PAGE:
Posts Tagged With: tourism

Lonely London

I’ve recently had to redefine what it means to be on my own in this world, and in doing so decided to take the opportunity to redefine myself in the process. I thought to myself, if I was happy to travel around the world for two years on my own before, what’s to keep me from being happy living in and exploring London independently? I decided it was time to rediscover the true me who was happy to be anywhere in the world even if it was just me, myself, and I.  I realized that in order to be truly happy with myself, I needed to focus on things that were important to me and doing things that made me happy, even if it meant doing these things on my own. It is these reflections which led to my desire to rediscover London while rediscovering myself. 

So I did what I rarely ever do–I got lost in a book.

In a mad Amazon hunt to find the perfect book that would give me a stronger appreciation for the city I love most, I discovered “London’s Hidden Walks” by Stephen Millar. He now has three volumes and I decided go out of order and start with Volume 2 since reviews indicated that the 12 walks featured in this book were located in and around my London neighborhood, Clerkenwell.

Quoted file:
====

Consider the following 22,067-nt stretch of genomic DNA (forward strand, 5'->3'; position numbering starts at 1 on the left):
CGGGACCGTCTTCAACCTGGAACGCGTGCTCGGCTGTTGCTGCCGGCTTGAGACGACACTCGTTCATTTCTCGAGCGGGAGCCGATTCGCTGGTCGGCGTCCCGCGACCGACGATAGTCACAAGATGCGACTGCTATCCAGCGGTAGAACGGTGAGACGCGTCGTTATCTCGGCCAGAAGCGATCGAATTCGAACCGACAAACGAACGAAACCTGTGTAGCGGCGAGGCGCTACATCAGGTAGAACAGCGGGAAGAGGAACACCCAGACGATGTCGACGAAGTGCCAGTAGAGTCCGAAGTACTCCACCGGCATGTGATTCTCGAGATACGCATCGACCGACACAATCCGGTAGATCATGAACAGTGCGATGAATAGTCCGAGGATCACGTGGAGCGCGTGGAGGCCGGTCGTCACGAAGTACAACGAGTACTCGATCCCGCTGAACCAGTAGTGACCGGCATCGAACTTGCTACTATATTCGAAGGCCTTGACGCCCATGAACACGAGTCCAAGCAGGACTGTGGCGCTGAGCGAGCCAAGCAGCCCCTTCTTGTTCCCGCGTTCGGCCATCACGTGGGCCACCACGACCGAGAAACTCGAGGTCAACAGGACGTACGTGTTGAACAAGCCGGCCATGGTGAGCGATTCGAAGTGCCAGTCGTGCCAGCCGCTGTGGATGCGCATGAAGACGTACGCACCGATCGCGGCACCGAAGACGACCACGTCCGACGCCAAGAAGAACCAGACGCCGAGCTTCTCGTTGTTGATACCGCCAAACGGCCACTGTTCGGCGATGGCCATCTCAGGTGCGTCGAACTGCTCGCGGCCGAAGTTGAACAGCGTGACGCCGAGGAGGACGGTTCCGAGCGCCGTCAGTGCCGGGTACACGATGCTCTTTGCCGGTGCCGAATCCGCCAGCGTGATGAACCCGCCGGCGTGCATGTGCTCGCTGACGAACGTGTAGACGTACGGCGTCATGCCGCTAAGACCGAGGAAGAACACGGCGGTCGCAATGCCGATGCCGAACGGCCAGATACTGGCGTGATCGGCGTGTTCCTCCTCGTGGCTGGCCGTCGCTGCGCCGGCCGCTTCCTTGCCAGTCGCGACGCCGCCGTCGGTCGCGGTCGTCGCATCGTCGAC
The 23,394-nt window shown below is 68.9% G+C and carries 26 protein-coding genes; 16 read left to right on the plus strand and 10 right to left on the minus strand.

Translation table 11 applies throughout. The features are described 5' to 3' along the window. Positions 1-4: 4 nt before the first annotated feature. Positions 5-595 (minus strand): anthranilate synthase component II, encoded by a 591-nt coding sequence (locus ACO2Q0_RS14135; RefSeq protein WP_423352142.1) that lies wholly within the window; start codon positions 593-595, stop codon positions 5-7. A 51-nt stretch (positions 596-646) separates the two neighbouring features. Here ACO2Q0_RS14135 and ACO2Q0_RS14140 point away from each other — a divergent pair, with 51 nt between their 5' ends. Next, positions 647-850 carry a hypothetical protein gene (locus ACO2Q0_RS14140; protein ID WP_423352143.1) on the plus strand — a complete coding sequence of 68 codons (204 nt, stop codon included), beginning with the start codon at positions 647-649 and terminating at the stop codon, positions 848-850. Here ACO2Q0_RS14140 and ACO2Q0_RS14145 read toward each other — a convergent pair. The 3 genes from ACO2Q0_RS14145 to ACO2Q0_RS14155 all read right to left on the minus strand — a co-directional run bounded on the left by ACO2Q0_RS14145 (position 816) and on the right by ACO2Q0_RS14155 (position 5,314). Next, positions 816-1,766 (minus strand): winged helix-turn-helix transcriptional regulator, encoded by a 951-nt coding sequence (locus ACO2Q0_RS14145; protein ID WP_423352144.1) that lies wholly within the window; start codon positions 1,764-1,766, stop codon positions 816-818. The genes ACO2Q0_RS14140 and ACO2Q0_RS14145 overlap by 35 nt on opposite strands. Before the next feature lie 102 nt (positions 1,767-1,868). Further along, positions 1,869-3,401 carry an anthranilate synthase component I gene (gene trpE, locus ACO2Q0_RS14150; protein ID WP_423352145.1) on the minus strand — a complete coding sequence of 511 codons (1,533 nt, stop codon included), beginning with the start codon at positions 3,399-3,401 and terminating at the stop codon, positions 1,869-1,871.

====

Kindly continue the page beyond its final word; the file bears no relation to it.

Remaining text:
I started out with walk #4: the Strand, Embankment and Fleet Street Walk. As this is a rather big time commitment, I decided to split the walks within this walk up and tackle one area at a time. I’ve just finished the walk from Fleet Street to St. Paul’s Cathedral and what most consider a bustling area for investment banking and law, I now appreciate as a history-heavy filled street which served as the hub for press and publishing in London from the 16th century.

I’m not going to take you through the whole walk, but here are some highlights:

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Standing in the middle of Fleet Street with the Royal Courts of Justice seen as the pointy white building to the back right and the dragon statue in the center marking the original sight of Temple Bar (see below for photo and info on this gate’s history) and start of Fleet Street.

Royal Courts of Justice: The Gothic-styled court building was opened in the late 19th century by Queen Victoria and continues to operate today housing both the Court of Appeal and the High Court. The building is open to the public at certain hours to explore the courts and corridors as well as a hallway lined with displays featuring the history of court attire on the second floor of the Main Hall. If you’re lucky, you may just have the chance to sneak your head into a court in session and see the lawyers dressed in the traditional garbs still worn today.

Dragon Statue and Temple Bar: